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Russia Ready To Back Franco-British Resolution On Iran If Its Amended

Vitaly Churkin, Russia's ambassador to the United Nations, speaks to the media outside the Security Council chambers, 03 May, 2006, just after the Council discussed a draft resolution on Iran's nuclear program at UN headquarters in New York. The Security Council on Wednesday wrapped up nearly two hours of closed-door consultations at which France and Britain circulated a draft resolution legally obliging Iran to freeze uranium enrichment work. The text, worked out in close consultations with Germany and the United States, invokes Chapter 7 of the UN Charter, which can authorize economic sanctions or even as a last resort the use of force in cases of threats to international peace and security. Photo courtesy of Stan Honda and AFP.
by Staff Writers
United Nations (AFP) May 04, 2006
Russia's new UN ambassador, Vitaly Churkin, on Wednesday said Moscow would be prepared to back a Franco-British draft resolution on the Iranian nuclear crisis if its concerns were addressed. But he made clear that his government remained opposed to the use of force or sanctions to resolve the nuclear standoff with Tehran.

Churkin spoke to reporters after attending Security Council consultations at which France and Britain circulated a draft resolution that would legally oblige Iran to comply with UN demands that it freeze uranium enrichment but does not call for sanctions.

The text, worked out in close consultations with Germany and the United States, invokes Chapter 7 of the UN Charter, which can authorize economic sanctions or even as a last resort the use of force in cases of threats to international peace and security.

It says "Iran shall suspend all enrichment-related and reprocessing activities, including research and development, to be verified by the IAEA (International Atomic Energy Agency), and suspend the construction of a reactor moderated by heavy water".

"In our view the resolution would be a means to advance the diplomatic and political resolution of the issue," Churkin said. "The goal of the Russian federation is to make sure that the regime of non-proliferation is strengthened.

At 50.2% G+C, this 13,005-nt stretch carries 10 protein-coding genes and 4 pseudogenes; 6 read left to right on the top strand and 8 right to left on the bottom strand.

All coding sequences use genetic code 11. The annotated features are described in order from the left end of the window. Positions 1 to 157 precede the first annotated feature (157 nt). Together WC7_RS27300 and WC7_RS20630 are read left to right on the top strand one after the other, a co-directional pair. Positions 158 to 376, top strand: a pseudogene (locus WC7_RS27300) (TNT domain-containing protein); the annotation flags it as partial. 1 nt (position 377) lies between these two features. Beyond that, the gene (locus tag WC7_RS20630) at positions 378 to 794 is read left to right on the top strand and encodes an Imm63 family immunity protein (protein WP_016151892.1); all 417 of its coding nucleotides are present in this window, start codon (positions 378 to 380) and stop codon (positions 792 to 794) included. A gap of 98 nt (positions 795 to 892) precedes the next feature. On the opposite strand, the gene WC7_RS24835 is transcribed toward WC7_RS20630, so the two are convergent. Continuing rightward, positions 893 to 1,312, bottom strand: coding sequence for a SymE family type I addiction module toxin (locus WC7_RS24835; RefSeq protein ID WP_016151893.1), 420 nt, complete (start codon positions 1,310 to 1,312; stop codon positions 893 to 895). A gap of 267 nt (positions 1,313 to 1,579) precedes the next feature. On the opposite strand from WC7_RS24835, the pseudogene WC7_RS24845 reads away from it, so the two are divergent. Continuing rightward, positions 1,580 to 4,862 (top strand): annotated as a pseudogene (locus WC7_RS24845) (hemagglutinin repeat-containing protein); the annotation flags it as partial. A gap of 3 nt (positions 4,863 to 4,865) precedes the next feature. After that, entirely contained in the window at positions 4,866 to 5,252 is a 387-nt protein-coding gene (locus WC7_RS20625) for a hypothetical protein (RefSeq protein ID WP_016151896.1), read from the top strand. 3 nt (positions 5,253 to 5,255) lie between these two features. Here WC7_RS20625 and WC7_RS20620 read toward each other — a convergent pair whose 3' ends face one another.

"We do not believe that the matter can be resolved by the use of force," he added.

Russia and China, which are close trading partners of Tehran and have veto powers by virtue of being permanent members of the council, have said they oppose sanctions or the use of force.

Asked if Moscow would be ready to accept the draft if it was amended to address its concerns, Churkin replied: "Of course, we participated in taking the decision that we should go ahead with the resolution."

"We have some things we feel very strongly about," he said. "If people agree with those things, then as far as we are concerned it could be a very quick process. If not then it will probably take some time."

Churkin expressed hope that the council could reach agreement on the draft before the foreign ministers of Britain, China, France, Germany, Russia and the United States meet here Monday to look at the broader picture of the Iranian crisis.

"Political and diplomatic solutions are still possible, the IAEA still has a lot of work ahead of it," he said, adding that Moscow was "skeptical" about sanctions.

The Franco-British text does not call for sanctions at this stage but said the council would "consider such further measures as may be necessary to ensure compliance with this resolution and decides that further examination will be required should such additional steps be necessary".

It stresses that "full verified compliance by Iran, confirmed by the IAEA Board, would avoid the need for such additional steps".

The council also reviewed IAEA head Mohamed ElBaradei's report which concluded Friday that Tehran had failed to meet a 30-day UN deadline to freeze its uranium enrichment.

Iran insists that its nuclear program is peaceful and has rejected demands to end its uranium enrichment.

The draft also calls on "all states to exercise vigilance in preventing the transfer of items, materials, goods and technology that could contribute to Iran's enrichment-related and reprocessing activities and missile programs".

Source: Agence France-Presse

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